The coolest thing I saw on the opening day of the Association of Woodworking and Furnishings Suppliers Fair in Las Vegas was an ingenious product that creates a shortcut previously only available with expensive equipment. Beaded face frames can make ordinary cabinets really sparkle, and the Kreg Tool Company’s new Precision Beaded Face-Frame System can make them on any router table.
This system consists of matching router bits, one for cutting the notched mating joint on the rails and stiles, and the other for cutting the bead profile. You get an aluminum reference fence, swiveling mount, clamp, and alignment gauge, all for $500. Eight other bits are available for optional profiles.
Dedicated crosscut tablesaws might seem like a luxury to many woodworkers because of their price and specialized sliding tables. But Grizzly Industrial is trying to bring this European-styled machine into the more affordable range for the hobbyist and professional woodworker. Grizzly’s 10” sliding tablesaw, model G0700, has a sliding table with up to 34” of crosscut capacity, as well as a small scoring blade to make a shallow initial cut through surface fibers to prevent tear-out by the regular blade as it makes the cut. And what separates this saw from others is that it can handle up to a 13/16” stacked dado set, and also its $2,595 price. Sure it’s still a good chunk of money, but it’s less than several saws that don’t have the crosscut features.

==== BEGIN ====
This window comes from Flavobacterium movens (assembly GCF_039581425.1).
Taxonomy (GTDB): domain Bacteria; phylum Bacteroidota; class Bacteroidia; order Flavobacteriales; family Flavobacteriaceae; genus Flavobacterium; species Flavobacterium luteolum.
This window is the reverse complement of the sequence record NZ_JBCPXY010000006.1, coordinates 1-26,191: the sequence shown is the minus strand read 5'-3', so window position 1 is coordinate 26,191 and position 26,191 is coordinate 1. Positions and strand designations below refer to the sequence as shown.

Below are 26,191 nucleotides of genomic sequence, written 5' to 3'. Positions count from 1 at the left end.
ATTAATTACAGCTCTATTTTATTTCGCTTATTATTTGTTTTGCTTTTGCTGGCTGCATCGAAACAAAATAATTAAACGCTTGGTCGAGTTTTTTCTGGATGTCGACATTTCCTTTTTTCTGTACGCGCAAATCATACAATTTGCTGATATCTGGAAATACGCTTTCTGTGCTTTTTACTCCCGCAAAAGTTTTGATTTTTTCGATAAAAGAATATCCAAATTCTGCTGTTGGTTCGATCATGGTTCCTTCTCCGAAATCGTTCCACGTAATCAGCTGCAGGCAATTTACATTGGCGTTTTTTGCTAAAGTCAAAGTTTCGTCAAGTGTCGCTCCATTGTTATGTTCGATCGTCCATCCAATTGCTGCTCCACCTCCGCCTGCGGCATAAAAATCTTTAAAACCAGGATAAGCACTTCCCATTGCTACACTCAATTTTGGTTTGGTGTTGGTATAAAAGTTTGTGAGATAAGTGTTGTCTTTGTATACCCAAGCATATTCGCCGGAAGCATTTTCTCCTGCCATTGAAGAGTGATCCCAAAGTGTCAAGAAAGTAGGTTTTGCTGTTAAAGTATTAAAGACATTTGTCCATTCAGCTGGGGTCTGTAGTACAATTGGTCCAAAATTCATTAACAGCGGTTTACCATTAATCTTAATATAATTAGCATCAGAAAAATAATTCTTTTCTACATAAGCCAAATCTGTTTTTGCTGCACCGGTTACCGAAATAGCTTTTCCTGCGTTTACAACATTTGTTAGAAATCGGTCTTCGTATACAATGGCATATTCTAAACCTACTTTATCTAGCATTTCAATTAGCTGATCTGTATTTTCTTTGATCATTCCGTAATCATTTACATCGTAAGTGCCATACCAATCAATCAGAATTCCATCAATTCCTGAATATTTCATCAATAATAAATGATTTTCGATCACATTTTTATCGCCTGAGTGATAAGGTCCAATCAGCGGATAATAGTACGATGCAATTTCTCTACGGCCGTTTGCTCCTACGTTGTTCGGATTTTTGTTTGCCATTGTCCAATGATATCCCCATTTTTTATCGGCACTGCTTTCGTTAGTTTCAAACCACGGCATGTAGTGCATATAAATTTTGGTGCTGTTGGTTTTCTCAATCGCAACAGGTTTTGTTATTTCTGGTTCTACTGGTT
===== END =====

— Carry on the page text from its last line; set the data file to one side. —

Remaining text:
Makita’s newest tool for its 18-volt lithium-ion line is an impact driver with unique features. This lightweight driver has a three-speed transmission, something new for impact drivers, and it allows users to prevent overtightening screws, stripping them out in the wood, or breaking them off. The variable speed trigger also gives you options within each range. This driver features 1,420 inch-lbs of torque, a brushless motor, ¼” hex chuck, built-in LED light, and two 3.0 amp-hour batteries and charger.
And let me give you another tablesaw that sells for about $3,000. SawStop has been selling its industrial-level cabinet saw for nearly a decade, but it now starts at $4,000. And the company’s contractor-style saw, launched in early 2008, sells for about $2,000. So SawStop has launched a 3-hp cabinet saw that sells for $2,900 with 36” rip capacity and $3,000 for 52” rip. This saw features the same blade brake safety mechanism as well as a smaller top and lighter-duty trunnions, arbor assembly and rip fence compared to the industrial saw, but it counters that with a cool blade guard that has built-in dust collection.